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Old 11-25-2012, 10:49 AM
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heritage heritage is offline
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Join Date: Aug 2003
Location: New Jersey
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Quote:
Originally Posted by Smallaxe View Post
This is the summary at the end of the article and perhaps the thing to do would be to reflect back into the research and see where these claims have merit and where they are deficient...

... "Late-season fertilization lengthens the fall/winter green period and enhances the rate of spring green-up without stimulating excessive shoot growth, thus allowing the turf plant to maintain higher levels of carbohydrates than when spring/summer fertilization is used. This provides both aesthetic and physiological benefits to the plant and customer/client. Nitrogen applied during early spring increases shoot growth rates and decreases the levels of available carbohydrates in the plant, resulting in depressed root growth rates. Late-season nitrogen applications have no similar negative effects on root growth and, in fact, increase root growth during mid winter to early spring. Better carbohydrate storage and root growth ultimately result in a more stress tolerant turfgrass plant during stress periods. No winter damage or snow mold injury occurred as a result of late-season nitrogen applications in OSU research. ..."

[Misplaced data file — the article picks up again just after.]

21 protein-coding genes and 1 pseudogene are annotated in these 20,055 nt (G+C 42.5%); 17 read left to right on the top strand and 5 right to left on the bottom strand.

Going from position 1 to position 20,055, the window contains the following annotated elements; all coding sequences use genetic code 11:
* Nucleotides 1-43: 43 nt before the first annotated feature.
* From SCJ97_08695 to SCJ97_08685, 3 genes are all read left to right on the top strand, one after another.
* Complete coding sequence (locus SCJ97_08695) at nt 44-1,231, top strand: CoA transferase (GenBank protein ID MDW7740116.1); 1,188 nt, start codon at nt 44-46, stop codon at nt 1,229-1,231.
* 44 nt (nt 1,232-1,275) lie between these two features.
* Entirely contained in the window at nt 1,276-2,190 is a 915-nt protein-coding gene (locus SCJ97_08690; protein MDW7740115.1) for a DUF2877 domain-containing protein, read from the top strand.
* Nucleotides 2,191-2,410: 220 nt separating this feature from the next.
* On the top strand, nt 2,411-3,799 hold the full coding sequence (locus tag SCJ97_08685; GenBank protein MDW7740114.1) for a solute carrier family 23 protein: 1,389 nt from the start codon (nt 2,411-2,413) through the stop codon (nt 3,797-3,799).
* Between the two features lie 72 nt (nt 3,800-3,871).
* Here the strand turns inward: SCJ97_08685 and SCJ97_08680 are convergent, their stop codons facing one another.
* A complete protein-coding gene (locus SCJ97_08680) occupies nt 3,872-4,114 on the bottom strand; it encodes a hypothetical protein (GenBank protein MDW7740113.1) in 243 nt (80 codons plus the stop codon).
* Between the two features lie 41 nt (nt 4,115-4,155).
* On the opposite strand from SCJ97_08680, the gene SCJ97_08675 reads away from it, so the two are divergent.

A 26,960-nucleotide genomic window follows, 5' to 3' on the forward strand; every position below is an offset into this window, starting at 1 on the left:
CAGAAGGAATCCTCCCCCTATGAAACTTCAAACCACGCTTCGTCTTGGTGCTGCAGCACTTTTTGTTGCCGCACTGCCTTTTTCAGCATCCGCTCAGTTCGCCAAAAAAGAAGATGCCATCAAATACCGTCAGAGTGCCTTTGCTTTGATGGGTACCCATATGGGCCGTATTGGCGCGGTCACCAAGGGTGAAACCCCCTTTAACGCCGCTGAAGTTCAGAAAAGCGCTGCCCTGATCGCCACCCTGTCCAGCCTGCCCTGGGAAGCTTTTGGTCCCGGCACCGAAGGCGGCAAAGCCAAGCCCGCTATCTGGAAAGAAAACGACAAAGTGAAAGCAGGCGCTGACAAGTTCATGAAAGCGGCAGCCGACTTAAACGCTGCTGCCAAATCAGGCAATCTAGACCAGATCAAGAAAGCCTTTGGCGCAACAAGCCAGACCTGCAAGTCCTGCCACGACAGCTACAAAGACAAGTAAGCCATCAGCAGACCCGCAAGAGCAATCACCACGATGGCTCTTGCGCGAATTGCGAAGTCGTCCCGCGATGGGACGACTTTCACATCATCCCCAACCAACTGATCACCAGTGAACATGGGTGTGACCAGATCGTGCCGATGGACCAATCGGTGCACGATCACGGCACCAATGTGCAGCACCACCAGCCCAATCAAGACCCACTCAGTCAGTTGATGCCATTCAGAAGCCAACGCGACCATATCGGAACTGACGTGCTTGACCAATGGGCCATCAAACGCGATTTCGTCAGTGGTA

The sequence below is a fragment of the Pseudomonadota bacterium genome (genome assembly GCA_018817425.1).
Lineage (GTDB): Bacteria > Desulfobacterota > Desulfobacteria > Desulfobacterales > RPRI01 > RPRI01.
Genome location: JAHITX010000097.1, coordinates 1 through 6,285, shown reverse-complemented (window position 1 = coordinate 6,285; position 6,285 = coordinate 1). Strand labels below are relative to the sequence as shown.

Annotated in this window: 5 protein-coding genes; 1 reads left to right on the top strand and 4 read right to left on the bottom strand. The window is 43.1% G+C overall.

I look at this as an explanation as to "Why", the SpringTime natural growth is healthy versus the application of water soluable N to throw it off its normal development,...

What is it in the Summary that you don't agree with???
Smallaxe,

I agree with all but the part about snow mold. It's only from my experience though that when we have more fall rainfall here, more Potassium is lost and on the low end of sufficiency for healthy turf/roots/storage. Then I saw more snow mold issues as a result.

Penn State and Rutgers talked about 2/3rds of the annual Nitrogen to be applied in the 2 fall apps......1 lb when temps cool off and cool season grass is out of summer dormancy and sufficient available water, and then the late season application that was 1- 1.5 lbs N depending on the annual turf "total input". KB needs more than PR, Fescue or TTTF. You just did the math, and adjusted rate accordingly.

In the University studies about late season Nitrogen, I do not recall discussion of "test plots" Essential Macro nutrient levels of P,K,S in Low-Med and High ranges, and the different effects had on turf WITH the Late Season Nitrogen applications. I think in the "Test Plot" world (enough Ca,Mg,P,K,S) in a soil with good CEC and not too much water/leeching, just Late Season Nitrogen would not pose a snow mold issue.

Some Professors input(s) to our findings would be helpful in this thread.
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